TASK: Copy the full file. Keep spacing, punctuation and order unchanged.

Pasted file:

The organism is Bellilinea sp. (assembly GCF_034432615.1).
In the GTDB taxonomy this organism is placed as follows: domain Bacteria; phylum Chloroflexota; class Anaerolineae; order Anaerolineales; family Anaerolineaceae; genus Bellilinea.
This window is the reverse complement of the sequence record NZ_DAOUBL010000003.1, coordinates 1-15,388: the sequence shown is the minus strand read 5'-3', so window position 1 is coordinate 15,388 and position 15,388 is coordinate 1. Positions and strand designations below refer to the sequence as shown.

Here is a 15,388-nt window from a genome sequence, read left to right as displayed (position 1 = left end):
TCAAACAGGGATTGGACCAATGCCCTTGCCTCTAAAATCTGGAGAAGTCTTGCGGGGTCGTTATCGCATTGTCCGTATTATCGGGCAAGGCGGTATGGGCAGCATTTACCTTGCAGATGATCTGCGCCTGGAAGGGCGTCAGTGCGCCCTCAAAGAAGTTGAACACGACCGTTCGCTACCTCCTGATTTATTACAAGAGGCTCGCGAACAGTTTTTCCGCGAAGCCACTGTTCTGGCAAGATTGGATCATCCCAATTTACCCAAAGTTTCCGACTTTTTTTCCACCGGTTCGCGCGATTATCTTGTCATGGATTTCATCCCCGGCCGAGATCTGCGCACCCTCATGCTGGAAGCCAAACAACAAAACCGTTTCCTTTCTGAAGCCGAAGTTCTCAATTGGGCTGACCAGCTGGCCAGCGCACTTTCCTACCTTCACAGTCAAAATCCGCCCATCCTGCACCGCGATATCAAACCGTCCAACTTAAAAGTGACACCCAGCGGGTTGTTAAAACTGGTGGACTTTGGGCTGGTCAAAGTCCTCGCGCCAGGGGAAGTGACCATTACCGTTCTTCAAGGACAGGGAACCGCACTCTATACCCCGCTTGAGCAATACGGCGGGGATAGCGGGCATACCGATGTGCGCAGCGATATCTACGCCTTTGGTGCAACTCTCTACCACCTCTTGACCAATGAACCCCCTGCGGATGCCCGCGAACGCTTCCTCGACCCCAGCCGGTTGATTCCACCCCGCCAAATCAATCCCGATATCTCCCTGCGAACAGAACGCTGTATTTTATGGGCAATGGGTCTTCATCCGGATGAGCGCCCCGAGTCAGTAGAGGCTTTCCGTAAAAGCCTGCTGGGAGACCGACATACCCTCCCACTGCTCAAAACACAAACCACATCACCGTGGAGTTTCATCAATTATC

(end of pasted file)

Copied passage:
The organism is Bellilinea sp. (assembly GCF_034432615.1).
In the GTDB taxonomy this organism is placed as follows: domain Bacteria; phylum Chloroflexota; class Anaerolineae; order Anaerolineales; family Anaerolineaceae; genus Bellilinea.
This window is the reverse complement of the sequence record NZ_DAOUBL010000003.1, coordinates 1-15,388: the sequence shown is the minus strand read 5'-3', so window position 1 is coordinate 15,388 and position 15,388 is coordinate 1. Positions and strand designations below refer to the sequence as shown.

Here is a 15,388-nt window from a genome sequence, read left to right as displayed (position 1 = left end):
TCAAACAGGGATTGGACCAATGCCCTTGCCTCTAAAATCTGGAGAAGTCTTGCGGGGTCGTTATCGCATTGTCCGTATTATCGGGCAAGGCGGTATGGGCAGCATTTACCTTGCAGATGATCTGCGCCTGGAAGGGCGTCAGTGCGCCCTCAAAGAAGTTGAACACGACCGTTCGCTACCTCCTGATTTATTACAAGAGGCTCGCGAACAGTTTTTCCGCGAAGCCACTGTTCTGGCAAGATTGGATCATCCCAATTTACCCAAAGTTTCCGACTTTTTTTCCACCGGTTCGCGCGATTATCTTGTCATGGATTTCATCCCCGGCCGAGATCTGCGCACCCTCATGCTGGAAGCCAAACAACAAAACCGTTTCCTTTCTGAAGCCGAAGTTCTCAATTGGGCTGACCAGCTGGCCAGCGCACTTTCCTACCTTCACAGTCAAAATCCGCCCATCCTGCACCGCGATATCAAACCGTCCAACTTAAAAGTGACACCCAGCGGGTTGTTAAAACTGGTGGACTTTGGGCTGGTCAAAGTCCTCGCGCCAGGGGAAGTGACCATTACCGTTCTTCAAGGACAGGGAACCGCACTCTATACCCCGCTTGAGCAATACGGCGGGGATAGCGGGCATACCGATGTGCGCAGCGATATCTACGCCTTTGGTGCAACTCTCTACCACCTCTTGACCAATGAACCCCCTGCGGATGCCCGCGAACGCTTCCTCGACCCCAGCCGGTTGATTCCACCCCGCCAAATCAATCCCGATATCTCCCTGCGAACAGAACGCTGTATTTTATGGGCAATGGGTCTTCATCCGGATGAGCGCCCCGAGTCAGTAGAGGCTTTCCGTAAAAGCCTGCTGGGAGACCGACATACCCTCCCACTGCTCAAAACACAAACCACATCACCGTGGAGTTTCATCAATTATC